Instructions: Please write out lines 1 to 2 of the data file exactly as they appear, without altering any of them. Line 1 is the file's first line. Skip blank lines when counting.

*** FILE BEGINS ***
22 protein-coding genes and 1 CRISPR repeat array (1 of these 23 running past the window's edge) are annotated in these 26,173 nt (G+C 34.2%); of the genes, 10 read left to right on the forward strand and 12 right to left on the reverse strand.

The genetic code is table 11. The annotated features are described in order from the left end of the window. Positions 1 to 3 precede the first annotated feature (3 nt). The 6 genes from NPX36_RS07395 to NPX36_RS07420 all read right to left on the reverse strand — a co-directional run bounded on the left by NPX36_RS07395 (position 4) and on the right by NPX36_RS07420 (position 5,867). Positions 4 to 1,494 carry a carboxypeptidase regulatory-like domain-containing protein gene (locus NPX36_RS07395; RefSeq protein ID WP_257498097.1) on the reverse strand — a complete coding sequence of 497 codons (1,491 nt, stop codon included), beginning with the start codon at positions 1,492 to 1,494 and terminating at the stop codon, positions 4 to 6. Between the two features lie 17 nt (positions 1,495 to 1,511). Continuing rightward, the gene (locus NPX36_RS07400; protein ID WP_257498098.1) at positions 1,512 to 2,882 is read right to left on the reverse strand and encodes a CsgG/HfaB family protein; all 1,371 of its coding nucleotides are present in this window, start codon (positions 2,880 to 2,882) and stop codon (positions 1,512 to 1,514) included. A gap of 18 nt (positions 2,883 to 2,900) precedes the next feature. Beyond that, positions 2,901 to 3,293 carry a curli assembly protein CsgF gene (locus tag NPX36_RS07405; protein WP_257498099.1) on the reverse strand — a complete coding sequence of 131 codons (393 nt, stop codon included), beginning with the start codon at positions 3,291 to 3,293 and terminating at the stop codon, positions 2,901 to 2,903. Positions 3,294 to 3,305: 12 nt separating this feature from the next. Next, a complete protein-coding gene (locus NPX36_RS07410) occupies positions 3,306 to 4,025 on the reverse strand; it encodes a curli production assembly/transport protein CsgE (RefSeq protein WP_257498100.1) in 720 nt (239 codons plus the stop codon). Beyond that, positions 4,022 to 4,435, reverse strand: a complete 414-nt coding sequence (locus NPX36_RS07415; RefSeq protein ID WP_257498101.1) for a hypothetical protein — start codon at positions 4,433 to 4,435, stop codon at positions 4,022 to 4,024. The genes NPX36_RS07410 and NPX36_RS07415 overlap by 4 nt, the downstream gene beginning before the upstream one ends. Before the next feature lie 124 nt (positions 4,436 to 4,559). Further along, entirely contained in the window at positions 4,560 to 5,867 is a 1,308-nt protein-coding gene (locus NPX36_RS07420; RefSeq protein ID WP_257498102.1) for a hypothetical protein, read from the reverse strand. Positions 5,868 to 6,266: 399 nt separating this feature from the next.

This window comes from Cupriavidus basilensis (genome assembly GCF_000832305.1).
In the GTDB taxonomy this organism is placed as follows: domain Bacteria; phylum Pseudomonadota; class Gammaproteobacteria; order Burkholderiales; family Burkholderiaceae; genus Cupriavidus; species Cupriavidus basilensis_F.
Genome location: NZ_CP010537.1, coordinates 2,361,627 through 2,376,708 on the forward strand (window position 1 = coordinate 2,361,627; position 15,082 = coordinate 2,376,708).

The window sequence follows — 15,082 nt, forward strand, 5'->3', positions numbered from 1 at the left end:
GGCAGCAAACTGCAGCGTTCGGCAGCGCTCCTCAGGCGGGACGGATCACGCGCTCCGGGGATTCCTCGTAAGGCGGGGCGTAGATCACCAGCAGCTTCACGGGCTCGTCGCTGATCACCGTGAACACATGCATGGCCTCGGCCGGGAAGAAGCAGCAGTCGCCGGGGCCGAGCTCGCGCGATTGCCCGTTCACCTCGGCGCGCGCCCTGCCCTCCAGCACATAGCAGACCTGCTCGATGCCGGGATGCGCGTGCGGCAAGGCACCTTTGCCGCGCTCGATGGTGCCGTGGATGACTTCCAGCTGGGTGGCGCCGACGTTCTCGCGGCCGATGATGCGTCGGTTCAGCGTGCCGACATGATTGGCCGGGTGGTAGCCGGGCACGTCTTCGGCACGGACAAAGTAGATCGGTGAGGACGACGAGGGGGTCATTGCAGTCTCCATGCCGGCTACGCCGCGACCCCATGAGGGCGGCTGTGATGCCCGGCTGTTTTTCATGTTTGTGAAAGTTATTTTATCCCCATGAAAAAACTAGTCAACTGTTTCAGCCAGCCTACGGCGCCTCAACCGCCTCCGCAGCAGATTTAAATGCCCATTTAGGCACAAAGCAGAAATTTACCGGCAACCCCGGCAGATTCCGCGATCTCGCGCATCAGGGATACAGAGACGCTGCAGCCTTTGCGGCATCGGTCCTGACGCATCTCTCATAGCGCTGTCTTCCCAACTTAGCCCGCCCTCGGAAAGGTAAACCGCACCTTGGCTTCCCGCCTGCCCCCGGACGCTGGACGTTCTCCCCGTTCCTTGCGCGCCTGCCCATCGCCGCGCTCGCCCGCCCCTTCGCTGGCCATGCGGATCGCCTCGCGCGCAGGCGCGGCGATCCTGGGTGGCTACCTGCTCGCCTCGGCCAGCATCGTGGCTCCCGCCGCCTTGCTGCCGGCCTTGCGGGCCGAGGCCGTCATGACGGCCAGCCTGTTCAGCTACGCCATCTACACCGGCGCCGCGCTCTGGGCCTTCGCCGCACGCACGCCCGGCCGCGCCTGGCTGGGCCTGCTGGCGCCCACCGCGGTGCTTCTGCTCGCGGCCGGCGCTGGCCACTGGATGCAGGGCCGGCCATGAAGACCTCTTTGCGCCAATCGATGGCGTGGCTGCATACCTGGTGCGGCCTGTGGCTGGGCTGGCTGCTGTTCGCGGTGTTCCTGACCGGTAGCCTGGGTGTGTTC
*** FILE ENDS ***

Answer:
22 protein-coding genes and 1 CRISPR repeat array (1 of these 23 running past the window's edge) are annotated in these 26,173 nt (G+C 34.2%); of the genes, 10 read left to right on the forward strand and 12 right to left on the reverse strand.

The genetic code is table 11. The annotated features are described in order from the left end of the window. Positions 1 to 3 precede the first annotated feature (3 nt). The 6 genes from NPX36_RS07395 to NPX36_RS07420 all read right to left on the reverse strand — a co-directional run bounded on the left by NPX36_RS07395 (position 4) and on the right by NPX36_RS07420 (position 5,867). Positions 4 to 1,494 carry a carboxypeptidase regulatory-like domain-containing protein gene (locus NPX36_RS07395; RefSeq protein ID WP_257498097.1) on the reverse strand — a complete coding sequence of 497 codons (1,491 nt, stop codon included), beginning with the start codon at positions 1,492 to 1,494 and terminating at the stop codon, positions 4 to 6. Between the two features lie 17 nt (positions 1,495 to 1,511). Continuing rightward, the gene (locus NPX36_RS07400; protein ID WP_257498098.1) at positions 1,512 to 2,882 is read right to left on the reverse strand and encodes a CsgG/HfaB family protein; all 1,371 of its coding nucleotides are present in this window, start codon (positions 2,880 to 2,882) and stop codon (positions 1,512 to 1,514) included. A gap of 18 nt (positions 2,883 to 2,900) precedes the next feature. Beyond that, positions 2,901 to 3,293 carry a curli assembly protein CsgF gene (locus tag NPX36_RS07405; protein WP_257498099.1) on the reverse strand — a complete coding sequence of 131 codons (393 nt, stop codon included), beginning with the start codon at positions 3,291 to 3,293 and terminating at the stop codon, positions 2,901 to 2,903. Positions 3,294 to 3,305: 12 nt separating this feature from the next. Next, a complete protein-coding gene (locus NPX36_RS07410) occupies positions 3,306 to 4,025 on the reverse strand; it encodes a curli production assembly/transport protein CsgE (RefSeq protein WP_257498100.1) in 720 nt (239 codons plus the stop codon). Beyond that, positions 4,022 to 4,435, reverse strand: a complete 414-nt coding sequence (locus NPX36_RS07415; RefSeq protein ID WP_257498101.1) for a hypothetical protein — start codon at positions 4,433 to 4,435, stop codon at positions 4,022 to 4,024. The genes NPX36_RS07410 and NPX36_RS07415 overlap by 4 nt, the downstream gene beginning before the upstream one ends. Before the next feature lie 124 nt (positions 4,436 to 4,559). Further along, entirely contained in the window at positions 4,560 to 5,867 is a 1,308-nt protein-coding gene (locus NPX36_RS07420; RefSeq protein ID WP_257498102.1) for a hypothetical protein, read from the reverse strand. Positions 5,868 to 6,266: 399 nt separating this feature from the next.